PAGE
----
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What religion were you raised and what are you now?

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posted on Jul, 3 2009 @ 05:30 PM
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Even though I was baptized a Catholic, and the only reason for that was because my mom did it at the insistance of her favorite great aunt, so she did it out of respect. But other than that, I have enjoyed religious freedom my entire life. My mother was one of those forced to be Catholic kids, and she did not want her kids to go through that so she told us to make up our own minds on it. I do have my ideas on it, which I never like to discuss because I get tired of people telling me what I should and shouldn't believe in. I do study all of the religions of the world from mostly an academic point of view because of course religion plays a big part in human history. I personally don't understand why people follow religion, but to each their own. I'm just a free spirit and prefer to stay that way.




posted on Jul, 3 2009 @ 11:55 PM
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Raised as a Catholic, and was educated in the Catholic system.

Had periods of strong belief and strong opposition. The opposition eventually won.

I now proudly consider myself a Humanist. I throw the term Atheist around a lot, but I do believe in a limited kind of spirituality, so that term didn't really stick. Humanism was far closer to what I believed, so it is now my 'label' (don't we humans love to label things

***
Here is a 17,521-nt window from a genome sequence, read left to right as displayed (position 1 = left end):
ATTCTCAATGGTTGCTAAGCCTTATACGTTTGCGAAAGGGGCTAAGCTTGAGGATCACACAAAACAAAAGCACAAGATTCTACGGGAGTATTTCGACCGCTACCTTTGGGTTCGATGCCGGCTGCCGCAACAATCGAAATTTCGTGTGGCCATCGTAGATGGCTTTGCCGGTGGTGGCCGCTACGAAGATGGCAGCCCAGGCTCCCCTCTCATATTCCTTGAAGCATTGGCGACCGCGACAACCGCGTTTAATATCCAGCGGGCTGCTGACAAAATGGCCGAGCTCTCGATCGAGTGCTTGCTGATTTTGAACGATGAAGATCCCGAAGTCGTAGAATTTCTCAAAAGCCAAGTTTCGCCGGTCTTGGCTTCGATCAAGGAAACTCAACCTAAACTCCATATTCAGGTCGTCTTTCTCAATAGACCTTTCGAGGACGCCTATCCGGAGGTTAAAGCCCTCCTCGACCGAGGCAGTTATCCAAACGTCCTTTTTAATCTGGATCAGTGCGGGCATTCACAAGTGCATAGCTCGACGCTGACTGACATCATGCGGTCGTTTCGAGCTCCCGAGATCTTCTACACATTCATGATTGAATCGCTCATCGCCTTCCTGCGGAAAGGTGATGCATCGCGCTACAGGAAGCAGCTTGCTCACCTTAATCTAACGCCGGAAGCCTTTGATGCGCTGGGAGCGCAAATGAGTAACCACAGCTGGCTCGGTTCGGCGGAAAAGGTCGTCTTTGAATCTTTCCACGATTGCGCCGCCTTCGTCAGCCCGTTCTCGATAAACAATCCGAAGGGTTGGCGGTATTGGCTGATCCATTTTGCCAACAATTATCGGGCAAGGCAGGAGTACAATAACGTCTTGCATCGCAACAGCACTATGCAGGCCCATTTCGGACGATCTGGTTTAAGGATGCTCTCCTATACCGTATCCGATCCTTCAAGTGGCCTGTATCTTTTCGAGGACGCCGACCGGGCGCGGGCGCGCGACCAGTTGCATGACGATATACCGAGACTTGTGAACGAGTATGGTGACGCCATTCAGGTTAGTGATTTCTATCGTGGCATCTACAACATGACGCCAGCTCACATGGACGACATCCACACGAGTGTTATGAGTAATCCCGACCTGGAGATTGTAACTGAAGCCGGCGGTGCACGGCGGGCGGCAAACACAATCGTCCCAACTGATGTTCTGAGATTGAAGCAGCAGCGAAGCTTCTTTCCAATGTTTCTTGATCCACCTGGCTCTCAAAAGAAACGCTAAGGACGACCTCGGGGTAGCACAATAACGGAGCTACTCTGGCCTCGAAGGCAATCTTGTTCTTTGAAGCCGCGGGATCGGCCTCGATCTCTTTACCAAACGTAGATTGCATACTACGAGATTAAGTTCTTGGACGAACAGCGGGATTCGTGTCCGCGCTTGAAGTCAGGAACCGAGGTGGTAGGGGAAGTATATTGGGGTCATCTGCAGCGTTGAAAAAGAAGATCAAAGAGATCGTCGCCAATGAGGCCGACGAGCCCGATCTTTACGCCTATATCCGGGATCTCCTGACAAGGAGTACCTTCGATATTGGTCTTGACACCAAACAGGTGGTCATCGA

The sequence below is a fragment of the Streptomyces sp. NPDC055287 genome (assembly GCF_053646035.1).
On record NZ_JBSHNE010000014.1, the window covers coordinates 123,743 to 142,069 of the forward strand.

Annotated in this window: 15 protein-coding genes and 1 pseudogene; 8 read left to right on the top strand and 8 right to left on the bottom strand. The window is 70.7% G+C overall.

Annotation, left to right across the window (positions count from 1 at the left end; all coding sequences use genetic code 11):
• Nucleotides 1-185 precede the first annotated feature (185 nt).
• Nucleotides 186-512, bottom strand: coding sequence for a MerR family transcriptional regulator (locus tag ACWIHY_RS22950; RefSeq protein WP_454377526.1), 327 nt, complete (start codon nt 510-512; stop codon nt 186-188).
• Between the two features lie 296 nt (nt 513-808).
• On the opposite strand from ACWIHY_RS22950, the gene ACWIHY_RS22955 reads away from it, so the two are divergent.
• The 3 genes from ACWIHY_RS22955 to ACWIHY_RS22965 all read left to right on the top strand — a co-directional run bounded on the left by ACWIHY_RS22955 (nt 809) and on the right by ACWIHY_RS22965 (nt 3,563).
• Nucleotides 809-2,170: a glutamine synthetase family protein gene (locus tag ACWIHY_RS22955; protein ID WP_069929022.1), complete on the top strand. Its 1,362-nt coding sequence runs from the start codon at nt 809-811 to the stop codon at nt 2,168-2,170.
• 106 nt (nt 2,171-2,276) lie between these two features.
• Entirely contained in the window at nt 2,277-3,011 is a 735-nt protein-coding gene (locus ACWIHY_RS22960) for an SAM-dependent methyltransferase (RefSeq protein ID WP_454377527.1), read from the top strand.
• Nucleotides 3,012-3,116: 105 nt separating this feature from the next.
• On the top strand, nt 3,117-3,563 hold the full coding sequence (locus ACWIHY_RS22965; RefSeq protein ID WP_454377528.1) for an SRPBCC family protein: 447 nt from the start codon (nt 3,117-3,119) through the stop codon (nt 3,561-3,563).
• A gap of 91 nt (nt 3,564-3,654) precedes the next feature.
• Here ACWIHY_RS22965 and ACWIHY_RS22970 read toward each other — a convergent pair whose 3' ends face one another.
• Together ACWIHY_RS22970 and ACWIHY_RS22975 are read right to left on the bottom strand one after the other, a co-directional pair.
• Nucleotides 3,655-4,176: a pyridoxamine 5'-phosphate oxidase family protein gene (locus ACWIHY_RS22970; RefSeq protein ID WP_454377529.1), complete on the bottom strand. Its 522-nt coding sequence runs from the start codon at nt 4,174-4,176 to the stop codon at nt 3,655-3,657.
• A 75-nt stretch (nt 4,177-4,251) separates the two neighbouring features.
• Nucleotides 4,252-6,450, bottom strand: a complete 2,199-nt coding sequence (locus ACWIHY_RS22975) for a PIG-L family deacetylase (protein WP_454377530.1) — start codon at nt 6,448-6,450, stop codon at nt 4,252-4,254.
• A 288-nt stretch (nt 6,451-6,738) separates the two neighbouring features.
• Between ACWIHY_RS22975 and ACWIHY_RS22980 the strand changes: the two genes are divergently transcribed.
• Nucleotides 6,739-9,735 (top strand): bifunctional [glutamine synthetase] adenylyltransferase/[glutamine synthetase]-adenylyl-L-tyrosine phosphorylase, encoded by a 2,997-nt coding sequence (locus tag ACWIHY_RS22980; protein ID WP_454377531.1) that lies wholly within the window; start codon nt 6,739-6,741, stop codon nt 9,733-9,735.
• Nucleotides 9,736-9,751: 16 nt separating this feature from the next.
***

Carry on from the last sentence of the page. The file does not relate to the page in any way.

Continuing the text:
).


Humanism is a comprehensive life stance that upholds human reason, ethics, and justice, and rejects supernaturalism, pseudoscience, and superstition.

Humanism has appeal to agnostics, atheists, deists, empiricists, freethinkers, naturalists, rationalists, libertarianists, scientific skeptics and secularists.

Those who call themselves Humanists are a relative minority—numbering between three and five million people worldwide in 31 countries.

Humanism @ Wikipedia


[edit on 3-7-2009 by fooffstarr]



posted on Jul, 4 2009 @ 01:00 AM
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I was raised Protestant.

Now I'm not religious and I believe the entire universe ultimately consists of consciousness, in all its bizarre implications, and anything that can go eventually will.